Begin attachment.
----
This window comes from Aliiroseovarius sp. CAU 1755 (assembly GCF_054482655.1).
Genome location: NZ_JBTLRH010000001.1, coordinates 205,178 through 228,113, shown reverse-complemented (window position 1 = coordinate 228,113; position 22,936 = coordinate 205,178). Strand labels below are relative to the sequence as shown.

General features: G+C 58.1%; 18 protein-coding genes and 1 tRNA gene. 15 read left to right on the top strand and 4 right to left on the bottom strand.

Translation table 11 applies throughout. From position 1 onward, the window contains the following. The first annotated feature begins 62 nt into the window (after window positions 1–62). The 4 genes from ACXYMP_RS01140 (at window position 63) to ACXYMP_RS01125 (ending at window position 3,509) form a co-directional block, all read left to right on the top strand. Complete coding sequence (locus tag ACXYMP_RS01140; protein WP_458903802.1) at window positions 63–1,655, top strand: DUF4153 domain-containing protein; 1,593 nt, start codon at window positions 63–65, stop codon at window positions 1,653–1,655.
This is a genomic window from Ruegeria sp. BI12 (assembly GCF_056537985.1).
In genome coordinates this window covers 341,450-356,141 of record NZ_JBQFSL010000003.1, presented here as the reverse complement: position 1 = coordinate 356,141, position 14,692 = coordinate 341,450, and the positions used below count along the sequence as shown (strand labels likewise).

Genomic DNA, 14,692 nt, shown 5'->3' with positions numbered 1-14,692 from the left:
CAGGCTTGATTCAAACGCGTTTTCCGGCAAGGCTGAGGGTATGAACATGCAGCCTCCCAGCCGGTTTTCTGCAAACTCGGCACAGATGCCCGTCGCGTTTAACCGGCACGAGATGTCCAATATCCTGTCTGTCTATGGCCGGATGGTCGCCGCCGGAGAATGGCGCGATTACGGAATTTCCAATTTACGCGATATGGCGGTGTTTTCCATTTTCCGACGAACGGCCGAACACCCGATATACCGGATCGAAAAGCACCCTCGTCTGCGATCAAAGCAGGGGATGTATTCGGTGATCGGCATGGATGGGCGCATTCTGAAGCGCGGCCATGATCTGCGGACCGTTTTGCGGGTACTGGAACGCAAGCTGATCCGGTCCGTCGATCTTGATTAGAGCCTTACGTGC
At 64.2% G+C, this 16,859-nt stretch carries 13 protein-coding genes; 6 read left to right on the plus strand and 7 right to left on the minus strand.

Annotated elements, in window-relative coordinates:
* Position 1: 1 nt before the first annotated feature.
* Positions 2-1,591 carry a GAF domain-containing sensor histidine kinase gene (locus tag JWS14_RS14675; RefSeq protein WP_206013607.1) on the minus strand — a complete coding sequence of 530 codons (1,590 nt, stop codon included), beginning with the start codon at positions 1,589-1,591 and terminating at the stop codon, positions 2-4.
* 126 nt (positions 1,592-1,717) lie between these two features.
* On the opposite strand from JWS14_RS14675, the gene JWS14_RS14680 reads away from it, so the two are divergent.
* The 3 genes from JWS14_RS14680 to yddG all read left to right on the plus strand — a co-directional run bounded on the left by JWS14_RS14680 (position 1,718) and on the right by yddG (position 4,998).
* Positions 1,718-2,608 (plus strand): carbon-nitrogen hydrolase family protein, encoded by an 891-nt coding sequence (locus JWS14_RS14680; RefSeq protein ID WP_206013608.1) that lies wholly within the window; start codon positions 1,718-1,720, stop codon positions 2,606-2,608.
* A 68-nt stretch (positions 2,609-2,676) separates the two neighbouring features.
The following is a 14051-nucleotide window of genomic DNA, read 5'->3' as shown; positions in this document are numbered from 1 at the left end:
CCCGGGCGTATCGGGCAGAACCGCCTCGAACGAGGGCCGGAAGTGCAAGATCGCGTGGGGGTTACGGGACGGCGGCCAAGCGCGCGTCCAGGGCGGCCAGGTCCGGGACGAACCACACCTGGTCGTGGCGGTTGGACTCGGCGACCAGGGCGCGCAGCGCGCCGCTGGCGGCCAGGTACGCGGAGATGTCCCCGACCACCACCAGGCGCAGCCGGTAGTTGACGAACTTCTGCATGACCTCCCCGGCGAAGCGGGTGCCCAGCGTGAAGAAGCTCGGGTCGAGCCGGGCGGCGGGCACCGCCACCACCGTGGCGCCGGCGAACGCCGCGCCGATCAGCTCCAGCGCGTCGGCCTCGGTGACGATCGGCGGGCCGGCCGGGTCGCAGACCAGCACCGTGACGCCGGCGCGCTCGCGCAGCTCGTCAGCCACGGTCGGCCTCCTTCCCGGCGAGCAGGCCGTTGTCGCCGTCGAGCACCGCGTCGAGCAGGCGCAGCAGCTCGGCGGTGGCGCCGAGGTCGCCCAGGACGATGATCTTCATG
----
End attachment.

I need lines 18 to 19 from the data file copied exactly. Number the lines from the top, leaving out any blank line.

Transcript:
The following is a 14051-nucleotide window of genomic DNA, read 5'->3' as shown; positions in this document are numbered from 1 at the left end:
CCCGGGCGTATCGGGCAGAACCGCCTCGAACGAGGGCCGGAAGTGCAAGATCGCGTGGGGGTTACGGGACGGCGGCCAAGCGCGCGTCCAGGGCGGCCAGGTCCGGGACGAACCACACCTGGTCGTGGCGGTTGGACTCGGCGACCAGGGCGCGCAGCGCGCCGCTGGCGGCCAGGTACGCGGAGATGTCCCCGACCACCACCAGGCGCAGCCGGTAGTTGACGAACTTCTGCATGACCTCCCCGGCGAAGCGGGTGCCCAGCGTGAAGAAGCTCGGGTCGAGCCGGGCGGCGGGCACCGCCACCACCGTGGCGCCGGCGAACGCCGCGCCGATCAGCTCCAGCGCGTCGGCCTCGGTGACGATCGGCGGGCCGGCCGGGTCGCAGACCAGCACCGTGACGCCGGCGCGCTCGCGCAGCTCGTCAGCCACGGTCGGCCTCCTTCCCGGCGAGCAGGCCGTTGTCGCCGTCGAGCACCGCGTCGAGCAGGCGCAGCAGCTCGGCGGTGGCGCCGAGGTCGCCCAGGACGATGATCTTCATG